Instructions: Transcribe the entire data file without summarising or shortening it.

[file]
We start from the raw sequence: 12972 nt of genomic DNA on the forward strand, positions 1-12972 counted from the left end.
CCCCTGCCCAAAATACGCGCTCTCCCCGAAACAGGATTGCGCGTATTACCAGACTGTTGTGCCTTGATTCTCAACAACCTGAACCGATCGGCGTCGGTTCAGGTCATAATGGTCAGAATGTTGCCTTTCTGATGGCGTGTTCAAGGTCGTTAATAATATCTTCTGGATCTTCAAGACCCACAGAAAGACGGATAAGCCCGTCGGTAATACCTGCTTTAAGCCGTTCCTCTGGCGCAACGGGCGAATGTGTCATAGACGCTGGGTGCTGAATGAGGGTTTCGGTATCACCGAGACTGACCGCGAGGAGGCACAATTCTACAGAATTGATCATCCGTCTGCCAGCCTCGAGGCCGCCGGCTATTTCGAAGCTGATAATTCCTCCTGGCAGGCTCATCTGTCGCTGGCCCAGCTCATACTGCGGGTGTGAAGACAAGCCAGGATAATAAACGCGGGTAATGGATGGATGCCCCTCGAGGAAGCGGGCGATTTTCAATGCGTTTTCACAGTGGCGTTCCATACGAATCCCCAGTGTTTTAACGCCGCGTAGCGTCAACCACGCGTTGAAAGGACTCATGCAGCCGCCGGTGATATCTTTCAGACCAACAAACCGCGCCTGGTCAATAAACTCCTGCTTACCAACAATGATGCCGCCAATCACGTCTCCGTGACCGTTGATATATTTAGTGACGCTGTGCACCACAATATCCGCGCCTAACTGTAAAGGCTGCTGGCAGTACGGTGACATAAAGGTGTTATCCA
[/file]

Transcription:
We start from the raw sequence: 12972 nt of genomic DNA on the forward strand, positions 1-12972 counted from the left end.
CCCCTGCCCAAAATACGCGCTCTCCCCGAAACAGGATTGCGCGTATTACCAGACTGTTGTGCCTTGATTCTCAACAACCTGAACCGATCGGCGTCGGTTCAGGTCATAATGGTCAGAATGTTGCCTTTCTGATGGCGTGTTCAAGGTCGTTAATAATATCTTCTGGATCTTCAAGACCCACAGAAAGACGGATAAGCCCGTCGGTAATACCTGCTTTAAGCCGTTCCTCTGGCGCAACGGGCGAATGTGTCATAGACGCTGGGTGCTGAATGAGGGTTTCGGTATCACCGAGACTGACCGCGAGGAGGCACAATTCTACAGAATTGATCATCCGTCTGCCAGCCTCGAGGCCGCCGGCTATTTCGAAGCTGATAATTCCTCCTGGCAGGCTCATCTGTCGCTGGCCCAGCTCATACTGCGGGTGTGAAGACAAGCCAGGATAATAAACGCGGGTAATGGATGGATGCCCCTCGAGGAAGCGGGCGATTTTCAATGCGTTTTCACAGTGGCGTTCCATACGAATCCCCAGTGTTTTAACGCCGCGTAGCGTCAACCACGCGTTGAAAGGACTCATGCAGCCGCCGGTGATATCTTTCAGACCAACAAACCGCGCCTGGTCAATAAACTCCTGCTTACCAACAATGATGCCGCCAATCACGTCTCCGTGACCGTTGATATATTTAGTGACGCTGTGCACCACAATATCCGCGCCTAACTGTAAAGGCTGCTGGCAGTACGGTGACATAAAGGTGTTATCCA